Most Valuable Real Estate
For years conventional wisdom deemed the homepage “the most valuable real estate in the world” (Jakob Nielsen). Why? People make a flash decision whether to stay and explore the site or hit the back button. If this is true, the whole site’s value depends on a strong homepage. Nielsen continues, “if the homepage doesn’t communicate what users can do and why they should care about the website, you might as well not have a website at all.”
The Evolving Web
The homepage mantra has evolved. UX Myth #17 argues the homepage is no longer paramount because the decision to explore a site is often made before the homepage even loads. In 1996 many users surfed the web without third-party guidance, reviewing many homepages before diving into a site. Today, a combination of likes, hashtags, and pins summon unending waves of tailor-made passive content. In effect, every website passes a gauntlet of preliminary tests before it hits our screen, so the homepage no longer shoulders the entire burden.
“As Web usage matures, it becomes more specific. Years ago people might have thought about getting to the homepage and then figuring out where to go on the site. Now they will use search or external links to get closer to the place they really want to get to.” (The Decline of the Homepage)
The Contemporary Homepage
I’m not calling a time of death for the homepage quite yet. The value of the modern homepage stands strong when an introduction is needed. It’s the equivalent of a digital pickup line. If you are Channing Tatum, you ARE the pickup line. For the rest of us, we have to start with a strong impression to keep the potential relationship in play.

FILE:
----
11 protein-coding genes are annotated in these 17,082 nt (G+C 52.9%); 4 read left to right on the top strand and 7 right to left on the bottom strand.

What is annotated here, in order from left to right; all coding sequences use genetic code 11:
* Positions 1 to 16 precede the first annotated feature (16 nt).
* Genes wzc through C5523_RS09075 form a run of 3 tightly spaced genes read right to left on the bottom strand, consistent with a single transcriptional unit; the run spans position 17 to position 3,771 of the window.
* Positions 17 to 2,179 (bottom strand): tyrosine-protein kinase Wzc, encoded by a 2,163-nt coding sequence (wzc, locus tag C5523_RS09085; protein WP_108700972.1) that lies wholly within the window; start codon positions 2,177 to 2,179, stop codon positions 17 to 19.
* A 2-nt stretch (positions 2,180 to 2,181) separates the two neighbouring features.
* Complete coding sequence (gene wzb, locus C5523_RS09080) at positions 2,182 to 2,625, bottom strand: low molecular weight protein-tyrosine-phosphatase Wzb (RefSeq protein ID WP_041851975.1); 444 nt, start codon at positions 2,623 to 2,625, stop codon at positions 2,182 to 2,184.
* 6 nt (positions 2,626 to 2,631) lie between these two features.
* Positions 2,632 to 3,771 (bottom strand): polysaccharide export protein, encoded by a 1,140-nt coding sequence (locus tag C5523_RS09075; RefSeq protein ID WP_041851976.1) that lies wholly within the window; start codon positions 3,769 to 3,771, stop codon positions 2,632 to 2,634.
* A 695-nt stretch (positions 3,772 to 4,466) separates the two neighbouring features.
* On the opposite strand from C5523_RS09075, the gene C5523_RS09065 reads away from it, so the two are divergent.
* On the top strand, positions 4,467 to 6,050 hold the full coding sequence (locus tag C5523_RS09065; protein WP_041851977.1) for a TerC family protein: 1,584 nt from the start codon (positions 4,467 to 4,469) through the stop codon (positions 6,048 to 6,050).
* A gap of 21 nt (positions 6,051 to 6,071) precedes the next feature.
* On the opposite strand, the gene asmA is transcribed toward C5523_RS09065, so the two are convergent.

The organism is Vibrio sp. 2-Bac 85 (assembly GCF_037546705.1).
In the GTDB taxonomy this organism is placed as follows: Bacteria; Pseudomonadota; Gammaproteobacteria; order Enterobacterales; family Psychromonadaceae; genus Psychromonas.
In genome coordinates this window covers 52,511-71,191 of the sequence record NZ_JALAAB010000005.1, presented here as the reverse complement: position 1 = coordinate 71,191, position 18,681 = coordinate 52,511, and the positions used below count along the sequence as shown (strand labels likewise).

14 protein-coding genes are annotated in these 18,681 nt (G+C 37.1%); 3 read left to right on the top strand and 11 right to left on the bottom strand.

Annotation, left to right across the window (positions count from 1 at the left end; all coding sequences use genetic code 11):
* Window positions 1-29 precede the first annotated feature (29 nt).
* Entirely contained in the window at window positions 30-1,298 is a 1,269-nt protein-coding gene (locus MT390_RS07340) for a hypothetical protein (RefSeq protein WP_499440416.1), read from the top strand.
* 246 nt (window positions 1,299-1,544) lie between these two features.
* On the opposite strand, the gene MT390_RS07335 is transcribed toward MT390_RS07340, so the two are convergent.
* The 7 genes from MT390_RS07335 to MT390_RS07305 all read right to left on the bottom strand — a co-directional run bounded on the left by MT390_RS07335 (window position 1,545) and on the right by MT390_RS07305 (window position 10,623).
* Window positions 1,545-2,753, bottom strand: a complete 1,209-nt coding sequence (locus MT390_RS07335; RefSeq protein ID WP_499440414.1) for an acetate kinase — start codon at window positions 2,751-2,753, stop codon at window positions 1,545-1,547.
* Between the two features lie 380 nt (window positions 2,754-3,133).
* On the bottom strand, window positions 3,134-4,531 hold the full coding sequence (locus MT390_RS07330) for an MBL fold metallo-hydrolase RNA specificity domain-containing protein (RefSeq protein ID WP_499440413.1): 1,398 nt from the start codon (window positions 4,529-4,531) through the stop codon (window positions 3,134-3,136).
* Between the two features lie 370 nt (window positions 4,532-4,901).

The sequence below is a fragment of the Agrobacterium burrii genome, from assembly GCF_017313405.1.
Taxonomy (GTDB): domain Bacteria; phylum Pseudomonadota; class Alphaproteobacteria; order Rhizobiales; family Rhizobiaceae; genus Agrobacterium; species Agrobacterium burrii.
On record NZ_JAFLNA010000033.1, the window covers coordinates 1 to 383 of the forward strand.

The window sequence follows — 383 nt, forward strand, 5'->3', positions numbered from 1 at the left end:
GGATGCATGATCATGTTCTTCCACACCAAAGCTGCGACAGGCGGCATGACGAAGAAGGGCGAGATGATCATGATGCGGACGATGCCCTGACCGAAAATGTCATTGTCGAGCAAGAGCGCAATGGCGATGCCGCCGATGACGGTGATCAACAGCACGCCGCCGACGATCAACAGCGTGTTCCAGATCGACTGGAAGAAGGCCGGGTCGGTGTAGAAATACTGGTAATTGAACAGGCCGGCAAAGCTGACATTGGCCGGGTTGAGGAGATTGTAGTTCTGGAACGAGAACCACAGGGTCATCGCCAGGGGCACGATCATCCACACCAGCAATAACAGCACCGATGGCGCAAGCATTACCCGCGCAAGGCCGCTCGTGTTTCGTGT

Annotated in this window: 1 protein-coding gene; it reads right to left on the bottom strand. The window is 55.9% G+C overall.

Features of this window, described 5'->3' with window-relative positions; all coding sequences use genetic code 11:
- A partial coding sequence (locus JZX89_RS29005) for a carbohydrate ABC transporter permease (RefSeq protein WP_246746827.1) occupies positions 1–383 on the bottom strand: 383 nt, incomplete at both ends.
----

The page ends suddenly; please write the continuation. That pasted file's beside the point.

The Introduction Page
Does anyone hang out on Facebook’s homepage longer than it takes to log in? Probably not. But what about @60″? I did. I easily learned about what the site offers.
The difference is familiarity with the site. For dozens of websites, I decide to care about the page long before I launch my browser. When a site has this traction with most users, the homepage’s inherent value declines.
For my bank, the homepage is NOT the most valuable real estate. As long as I can log in, I am happy. My primary concern is checking activity and making transactions.
The general rule is: the less familiar the site, the more valuable the homepage.
Some sites ditch the traditional functionality of the homepage, and make it a stand-alone content pedestal. This is an effective tool with changes in how people land on a site. An attractive welcome page brings the target audience through the door. It invites them to stay and play.